[00:42:14] Kamrin Klauschie: Amen, and I think what I take away from your story, having seen a part of your journey is like you following this kind of maybe a whisper or like a quiet curiosity that was present for you. As you mentioned, having fear about whether or not it would pay off in the long term and then now seeing you I'm like, 'oh my God, it paid off so much in the long term'. She was like, so passionate and interested in what you're doing for, now what has turned into five years, and you're still at it. I think a lot of folks, myself included, have this fear of if I just follow the thing, that's quiet or if I invest in a curiosity that I have, is that a risk and is it going to pay off? I can say from my own coding journey, since we last chatted, like the only thing I wish is that I did it sooner. Like I wouldn't quit my job and just had done it sooner because even if I don't find myself in a software engineering job right now, or came back from my sabbatical during a pandemic, like not ideal circumstances at all, I don't regret it. Like I don't. I just wish I did it sooner. I just, I want to impart that upon the folks who might be listening, because that's the thing that so many other people struggle with, that seems to be just so beautifully represented in your story and then how you're moving forward.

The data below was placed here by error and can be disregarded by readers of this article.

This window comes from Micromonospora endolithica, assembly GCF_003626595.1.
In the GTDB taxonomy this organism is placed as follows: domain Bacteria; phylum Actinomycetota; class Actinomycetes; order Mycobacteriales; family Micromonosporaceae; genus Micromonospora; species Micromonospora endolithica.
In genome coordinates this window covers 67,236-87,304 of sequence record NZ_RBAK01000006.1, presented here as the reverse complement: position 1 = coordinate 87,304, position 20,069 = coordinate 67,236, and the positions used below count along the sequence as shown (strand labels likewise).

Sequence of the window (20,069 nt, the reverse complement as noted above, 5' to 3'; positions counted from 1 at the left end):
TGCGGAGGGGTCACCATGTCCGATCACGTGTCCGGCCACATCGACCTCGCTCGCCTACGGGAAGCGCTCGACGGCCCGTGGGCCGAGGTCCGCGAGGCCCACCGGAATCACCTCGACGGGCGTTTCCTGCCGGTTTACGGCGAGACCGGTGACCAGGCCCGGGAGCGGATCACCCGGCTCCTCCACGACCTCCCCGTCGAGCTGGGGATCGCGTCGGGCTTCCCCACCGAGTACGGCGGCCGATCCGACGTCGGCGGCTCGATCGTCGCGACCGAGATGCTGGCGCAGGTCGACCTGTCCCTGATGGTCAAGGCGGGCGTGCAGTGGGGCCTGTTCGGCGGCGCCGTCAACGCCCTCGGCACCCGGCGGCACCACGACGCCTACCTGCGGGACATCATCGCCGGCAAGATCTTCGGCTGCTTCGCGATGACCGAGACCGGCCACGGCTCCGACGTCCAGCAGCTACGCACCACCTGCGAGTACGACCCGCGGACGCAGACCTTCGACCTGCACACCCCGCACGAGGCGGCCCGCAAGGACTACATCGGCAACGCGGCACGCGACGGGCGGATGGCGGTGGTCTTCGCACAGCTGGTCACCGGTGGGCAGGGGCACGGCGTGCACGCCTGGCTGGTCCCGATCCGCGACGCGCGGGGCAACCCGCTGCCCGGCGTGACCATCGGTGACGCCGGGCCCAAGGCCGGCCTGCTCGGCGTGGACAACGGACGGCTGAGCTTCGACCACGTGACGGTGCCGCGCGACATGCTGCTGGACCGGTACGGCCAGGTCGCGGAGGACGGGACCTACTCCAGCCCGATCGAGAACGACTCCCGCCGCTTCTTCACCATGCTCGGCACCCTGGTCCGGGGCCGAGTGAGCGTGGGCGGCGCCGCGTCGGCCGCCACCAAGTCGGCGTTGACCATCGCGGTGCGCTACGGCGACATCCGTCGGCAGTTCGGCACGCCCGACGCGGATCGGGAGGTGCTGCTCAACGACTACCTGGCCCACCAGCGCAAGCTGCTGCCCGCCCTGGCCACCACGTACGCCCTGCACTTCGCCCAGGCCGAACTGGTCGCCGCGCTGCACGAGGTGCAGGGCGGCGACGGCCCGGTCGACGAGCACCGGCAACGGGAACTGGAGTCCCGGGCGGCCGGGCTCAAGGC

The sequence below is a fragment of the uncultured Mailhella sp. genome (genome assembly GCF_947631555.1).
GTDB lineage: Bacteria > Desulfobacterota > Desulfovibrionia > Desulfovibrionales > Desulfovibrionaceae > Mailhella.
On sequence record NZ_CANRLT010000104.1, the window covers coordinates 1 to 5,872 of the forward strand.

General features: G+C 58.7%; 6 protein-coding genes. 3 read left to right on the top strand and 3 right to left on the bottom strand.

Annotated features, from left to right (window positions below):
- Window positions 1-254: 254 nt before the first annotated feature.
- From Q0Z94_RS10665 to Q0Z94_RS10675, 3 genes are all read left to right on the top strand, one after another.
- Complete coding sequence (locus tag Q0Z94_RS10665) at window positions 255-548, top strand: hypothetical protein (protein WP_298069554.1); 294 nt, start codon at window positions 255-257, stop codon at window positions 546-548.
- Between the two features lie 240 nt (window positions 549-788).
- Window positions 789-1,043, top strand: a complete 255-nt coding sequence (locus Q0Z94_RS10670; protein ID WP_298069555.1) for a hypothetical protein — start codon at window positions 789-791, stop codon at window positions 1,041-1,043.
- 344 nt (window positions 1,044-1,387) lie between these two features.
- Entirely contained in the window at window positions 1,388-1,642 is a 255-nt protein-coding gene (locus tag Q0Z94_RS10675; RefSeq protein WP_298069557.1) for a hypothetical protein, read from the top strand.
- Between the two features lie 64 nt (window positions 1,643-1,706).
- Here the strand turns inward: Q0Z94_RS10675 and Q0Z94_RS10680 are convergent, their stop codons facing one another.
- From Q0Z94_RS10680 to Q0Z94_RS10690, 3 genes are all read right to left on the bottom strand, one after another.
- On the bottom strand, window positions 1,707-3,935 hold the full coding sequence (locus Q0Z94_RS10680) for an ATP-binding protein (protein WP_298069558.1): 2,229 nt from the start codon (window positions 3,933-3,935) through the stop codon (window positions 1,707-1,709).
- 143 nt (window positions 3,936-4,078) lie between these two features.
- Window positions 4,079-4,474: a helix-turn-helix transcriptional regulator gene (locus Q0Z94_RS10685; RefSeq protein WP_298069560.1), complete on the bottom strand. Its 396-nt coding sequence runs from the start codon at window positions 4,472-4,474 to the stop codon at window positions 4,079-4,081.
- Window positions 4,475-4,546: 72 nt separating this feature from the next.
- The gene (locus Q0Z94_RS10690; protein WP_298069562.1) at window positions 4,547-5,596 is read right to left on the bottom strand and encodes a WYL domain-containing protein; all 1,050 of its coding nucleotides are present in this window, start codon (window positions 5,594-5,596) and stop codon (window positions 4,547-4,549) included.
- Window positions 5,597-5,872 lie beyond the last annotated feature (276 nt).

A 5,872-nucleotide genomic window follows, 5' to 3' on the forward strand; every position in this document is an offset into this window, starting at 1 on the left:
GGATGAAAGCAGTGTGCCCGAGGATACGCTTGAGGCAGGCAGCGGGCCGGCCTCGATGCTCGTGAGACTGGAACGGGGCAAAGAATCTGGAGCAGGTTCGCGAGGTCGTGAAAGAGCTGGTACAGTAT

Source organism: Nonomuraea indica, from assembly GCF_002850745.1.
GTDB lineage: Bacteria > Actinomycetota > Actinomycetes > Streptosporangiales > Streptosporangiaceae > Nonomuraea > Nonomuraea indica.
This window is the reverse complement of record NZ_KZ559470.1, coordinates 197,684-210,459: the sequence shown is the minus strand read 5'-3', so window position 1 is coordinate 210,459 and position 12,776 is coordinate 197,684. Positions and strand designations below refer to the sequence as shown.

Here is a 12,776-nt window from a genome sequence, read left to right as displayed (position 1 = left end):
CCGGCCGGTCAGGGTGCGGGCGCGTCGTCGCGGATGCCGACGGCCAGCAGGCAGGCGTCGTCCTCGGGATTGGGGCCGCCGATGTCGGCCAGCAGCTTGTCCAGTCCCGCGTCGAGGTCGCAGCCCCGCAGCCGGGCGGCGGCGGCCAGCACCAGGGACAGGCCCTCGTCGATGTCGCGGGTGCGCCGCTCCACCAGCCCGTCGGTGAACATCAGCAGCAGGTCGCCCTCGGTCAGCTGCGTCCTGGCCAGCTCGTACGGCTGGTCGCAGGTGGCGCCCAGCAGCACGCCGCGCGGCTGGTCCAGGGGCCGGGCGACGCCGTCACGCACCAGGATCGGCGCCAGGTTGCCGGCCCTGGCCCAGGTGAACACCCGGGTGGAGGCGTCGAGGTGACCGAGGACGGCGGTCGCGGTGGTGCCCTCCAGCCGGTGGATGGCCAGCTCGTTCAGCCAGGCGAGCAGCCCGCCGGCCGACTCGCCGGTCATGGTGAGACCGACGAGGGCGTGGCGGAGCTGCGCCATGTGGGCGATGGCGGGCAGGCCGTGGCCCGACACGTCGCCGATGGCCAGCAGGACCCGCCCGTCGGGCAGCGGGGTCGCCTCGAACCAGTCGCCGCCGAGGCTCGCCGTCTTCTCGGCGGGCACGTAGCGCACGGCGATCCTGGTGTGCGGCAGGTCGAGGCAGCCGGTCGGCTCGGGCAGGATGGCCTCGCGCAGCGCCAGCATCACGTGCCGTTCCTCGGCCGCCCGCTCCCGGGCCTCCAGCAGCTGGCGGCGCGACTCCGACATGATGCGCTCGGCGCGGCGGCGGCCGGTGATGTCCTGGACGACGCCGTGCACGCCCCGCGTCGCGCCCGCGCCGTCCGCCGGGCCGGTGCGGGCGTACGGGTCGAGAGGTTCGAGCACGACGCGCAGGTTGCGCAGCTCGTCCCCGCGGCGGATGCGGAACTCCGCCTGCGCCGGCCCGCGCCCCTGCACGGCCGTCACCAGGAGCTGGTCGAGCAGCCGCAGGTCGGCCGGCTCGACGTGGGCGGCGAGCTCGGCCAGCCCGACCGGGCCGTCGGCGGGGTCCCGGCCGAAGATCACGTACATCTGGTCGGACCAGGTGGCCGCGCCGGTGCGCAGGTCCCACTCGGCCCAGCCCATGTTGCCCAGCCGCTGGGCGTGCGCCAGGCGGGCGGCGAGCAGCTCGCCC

[00:43:41] Roche Janken: Totally agree. There's so much interest in the world of technology. Regardless of kind of your angle, whether you want to write code or whether, it's more about the product or, you want to work for the government and think about technology policy, there's just so much there. There's so much that's interesting. I wish I had known. Like you said, I'm not going to say, I wish I had done it sooner, but I wish I had really had a sense of how interesting it was when I was younger. Cause there's just so much cool stuff that's happening.